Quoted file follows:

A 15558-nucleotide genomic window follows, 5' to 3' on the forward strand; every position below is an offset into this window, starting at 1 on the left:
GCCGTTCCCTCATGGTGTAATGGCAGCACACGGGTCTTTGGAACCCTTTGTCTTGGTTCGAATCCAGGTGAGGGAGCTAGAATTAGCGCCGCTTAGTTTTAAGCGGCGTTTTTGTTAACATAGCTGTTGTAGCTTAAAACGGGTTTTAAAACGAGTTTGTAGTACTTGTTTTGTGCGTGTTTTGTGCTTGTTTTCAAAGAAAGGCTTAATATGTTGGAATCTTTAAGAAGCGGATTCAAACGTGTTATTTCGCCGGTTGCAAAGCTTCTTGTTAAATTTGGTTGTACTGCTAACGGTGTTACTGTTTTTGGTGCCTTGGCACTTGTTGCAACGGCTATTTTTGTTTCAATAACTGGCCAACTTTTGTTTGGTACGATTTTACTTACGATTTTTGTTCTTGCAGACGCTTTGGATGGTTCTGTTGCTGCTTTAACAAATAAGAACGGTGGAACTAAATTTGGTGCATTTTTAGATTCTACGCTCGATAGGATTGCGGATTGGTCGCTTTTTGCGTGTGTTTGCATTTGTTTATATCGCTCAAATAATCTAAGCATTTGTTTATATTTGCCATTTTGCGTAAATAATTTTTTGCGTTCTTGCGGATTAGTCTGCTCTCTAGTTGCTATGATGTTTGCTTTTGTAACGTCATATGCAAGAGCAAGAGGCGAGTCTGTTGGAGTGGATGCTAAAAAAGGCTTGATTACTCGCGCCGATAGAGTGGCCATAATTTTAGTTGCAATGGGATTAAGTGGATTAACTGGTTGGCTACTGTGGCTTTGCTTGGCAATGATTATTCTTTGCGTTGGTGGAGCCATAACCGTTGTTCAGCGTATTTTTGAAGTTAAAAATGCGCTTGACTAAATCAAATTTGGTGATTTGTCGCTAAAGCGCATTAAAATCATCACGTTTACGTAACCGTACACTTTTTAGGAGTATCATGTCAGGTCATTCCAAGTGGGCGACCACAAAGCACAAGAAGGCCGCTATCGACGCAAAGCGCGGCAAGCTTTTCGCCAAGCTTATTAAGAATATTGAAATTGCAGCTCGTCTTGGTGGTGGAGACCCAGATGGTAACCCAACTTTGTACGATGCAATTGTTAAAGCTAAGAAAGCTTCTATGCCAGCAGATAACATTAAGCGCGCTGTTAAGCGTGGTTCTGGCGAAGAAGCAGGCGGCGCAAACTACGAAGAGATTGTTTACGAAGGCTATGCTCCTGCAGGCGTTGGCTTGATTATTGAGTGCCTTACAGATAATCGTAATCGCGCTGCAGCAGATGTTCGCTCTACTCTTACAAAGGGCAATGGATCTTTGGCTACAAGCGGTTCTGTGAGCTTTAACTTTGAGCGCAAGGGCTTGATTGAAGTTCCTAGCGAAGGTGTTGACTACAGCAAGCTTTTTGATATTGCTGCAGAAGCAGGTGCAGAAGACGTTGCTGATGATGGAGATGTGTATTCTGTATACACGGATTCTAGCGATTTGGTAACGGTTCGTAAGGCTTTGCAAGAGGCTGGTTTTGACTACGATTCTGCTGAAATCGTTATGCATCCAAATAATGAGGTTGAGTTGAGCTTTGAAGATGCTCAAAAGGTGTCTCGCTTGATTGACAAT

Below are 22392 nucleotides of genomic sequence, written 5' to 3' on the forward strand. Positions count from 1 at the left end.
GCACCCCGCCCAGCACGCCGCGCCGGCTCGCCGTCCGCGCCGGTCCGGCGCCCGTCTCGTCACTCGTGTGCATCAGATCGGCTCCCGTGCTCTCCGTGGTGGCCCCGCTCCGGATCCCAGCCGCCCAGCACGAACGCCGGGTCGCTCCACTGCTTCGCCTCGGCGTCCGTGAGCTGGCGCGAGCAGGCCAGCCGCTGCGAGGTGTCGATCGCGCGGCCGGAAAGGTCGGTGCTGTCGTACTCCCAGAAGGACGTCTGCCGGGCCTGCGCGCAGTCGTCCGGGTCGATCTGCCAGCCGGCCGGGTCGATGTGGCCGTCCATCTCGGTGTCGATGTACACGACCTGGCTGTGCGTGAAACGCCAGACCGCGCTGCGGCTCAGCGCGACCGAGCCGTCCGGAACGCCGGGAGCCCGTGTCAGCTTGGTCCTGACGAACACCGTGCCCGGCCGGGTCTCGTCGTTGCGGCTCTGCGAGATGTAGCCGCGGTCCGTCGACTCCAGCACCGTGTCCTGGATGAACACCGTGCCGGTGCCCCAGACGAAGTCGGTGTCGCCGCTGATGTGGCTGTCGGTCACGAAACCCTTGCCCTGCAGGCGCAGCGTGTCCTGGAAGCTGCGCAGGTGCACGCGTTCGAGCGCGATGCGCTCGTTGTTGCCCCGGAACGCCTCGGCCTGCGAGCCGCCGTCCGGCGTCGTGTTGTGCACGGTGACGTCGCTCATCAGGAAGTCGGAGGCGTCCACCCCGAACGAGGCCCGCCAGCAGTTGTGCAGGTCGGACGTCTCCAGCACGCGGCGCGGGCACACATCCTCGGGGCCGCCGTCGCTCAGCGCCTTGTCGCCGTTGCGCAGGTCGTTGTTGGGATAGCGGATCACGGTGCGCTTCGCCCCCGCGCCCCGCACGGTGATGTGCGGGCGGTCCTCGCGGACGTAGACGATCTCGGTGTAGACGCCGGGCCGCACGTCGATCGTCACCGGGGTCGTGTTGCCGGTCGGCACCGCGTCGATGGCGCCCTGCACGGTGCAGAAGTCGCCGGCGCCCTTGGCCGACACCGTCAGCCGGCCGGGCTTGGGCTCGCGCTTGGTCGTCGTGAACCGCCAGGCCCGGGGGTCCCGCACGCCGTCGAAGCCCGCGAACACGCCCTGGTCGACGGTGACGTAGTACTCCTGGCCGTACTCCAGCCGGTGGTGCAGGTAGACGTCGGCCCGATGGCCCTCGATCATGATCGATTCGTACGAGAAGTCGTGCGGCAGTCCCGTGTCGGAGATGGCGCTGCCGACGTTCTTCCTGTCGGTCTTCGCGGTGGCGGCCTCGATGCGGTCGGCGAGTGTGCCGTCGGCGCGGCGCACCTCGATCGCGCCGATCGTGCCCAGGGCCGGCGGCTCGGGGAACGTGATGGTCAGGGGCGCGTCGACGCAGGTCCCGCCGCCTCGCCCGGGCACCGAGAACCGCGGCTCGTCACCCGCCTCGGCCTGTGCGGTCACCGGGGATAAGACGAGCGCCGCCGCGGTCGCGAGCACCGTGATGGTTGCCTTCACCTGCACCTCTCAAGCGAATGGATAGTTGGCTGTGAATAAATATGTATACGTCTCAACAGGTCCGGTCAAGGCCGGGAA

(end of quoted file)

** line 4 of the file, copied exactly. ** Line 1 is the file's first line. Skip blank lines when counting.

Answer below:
GCACCCCGCCCAGCACGCCGCGCCGGCTCGCCGTCCGCGCCGGTCCGGCGCCCGTCTCGTCACTCGTGTGCATCAGATCGGCTCCCGTGCTCTCCGTGGTGGCCCCGCTCCGGATCCCAGCCGCCCAGCACGAACGCCGGGTCGCTCCACTGCTTCGCCTCGGCGTCCGTGAGCTGGCGCGAGCAGGCCAGCCGCTGCGAGGTGTCGATCGCGCGGCCGGAAAGGTCGGTGCTGTCGTACTCCCAGAAGGACGTCTGCCGGGCCTGCGCGCAGTCGTCCGGGTCGATCTGCCAGCCGGCCGGGTCGATGTGGCCGTCCATCTCGGTGTCGATGTACACGACCTGGCTGTGCGTGAAACGCCAGACCGCGCTGCGGCTCAGCGCGACCGAGCCGTCCGGAACGCCGGGAGCCCGTGTCAGCTTGGTCCTGACGAACACCGTGCCCGGCCGGGTCTCGTCGTTGCGGCTCTGCGAGATGTAGCCGCGGTCCGTCGACTCCAGCACCGTGTCCTGGATGAACACCGTGCCGGTGCCCCAGACGAAGTCGGTGTCGCCGCTGATGTGGCTGTCGGTCACGAAACCCTTGCCCTGCAGGCGCAGCGTGTCCTGGAAGCTGCGCAGGTGCACGCGTTCGAGCGCGATGCGCTCGTTGTTGCCCCGGAACGCCTCGGCCTGCGAGCCGCCGTCCGGCGTCGTGTTGTGCACGGTGACGTCGCTCATCAGGAAGTCGGAGGCGTCCACCCCGAACGAGGCCCGCCAGCAGTTGTGCAGGTCGGACGTCTCCAGCACGCGGCGCGGGCACACATCCTCGGGGCCGCCGTCGCTCAGCGCCTTGTCGCCGTTGCGCAGGTCGTTGTTGGGATAGCGGATCACGGTGCGCTTCGCCCCCGCGCCCCGCACGGTGATGTGCGGGCGGTCCTCGCGGACGTAGACGATCTCGGTGTAGACGCCGGGCCGCACGTCGATCGTCACCGGGGTCGTGTTGCCGGTCGGCACCGCGTCGATGGCGCCCTGCACGGTGCAGAAGTCGCCGGCGCCCTTGGCCGACACCGTCAGCCGGCCGGGCTTGGGCTCGCGCTTGGTCGTCGTGAACCGCCAGGCCCGGGGGTCCCGCACGCCGTCGAAGCCCGCGAACACGCCCTGGTCGACGGTGACGTAGTACTCCTGGCCGTACTCCAGCCGGTGGTGCAGGTAGACGTCGGCCCGATGGCCCTCGATCATGATCGATTCGTACGAGAAGTCGTGCGGCAGTCCCGTGTCGGAGATGGCGCTGCCGACGTTCTTCCTGTCGGTCTTCGCGGTGGCGGCCTCGATGCGGTCGGCGAGTGTGCCGTCGGCGCGGCGCACCTCGATCGCGCCGATCGTGCCCAGGGCCGGCGGCTCGGGGAACGTGATGGTCAGGGGCGCGTCGACGCAGGTCCCGCCGCCTCGCCCGGGCACCGAGAACCGCGGCTCGTCACCCGCCTCGGCCTGTGCGGTCACCGGGGATAAGACGAGCGCCGCCGCGGTCGCGAGCACCGTGATGGTTGCCTTCACCTGCACCTCTCAAGCGAATGGATAGTTGGCTGTGAATAAATATGTATACGTCTCAACAGGTCCGGTCAAGGCCGGGAA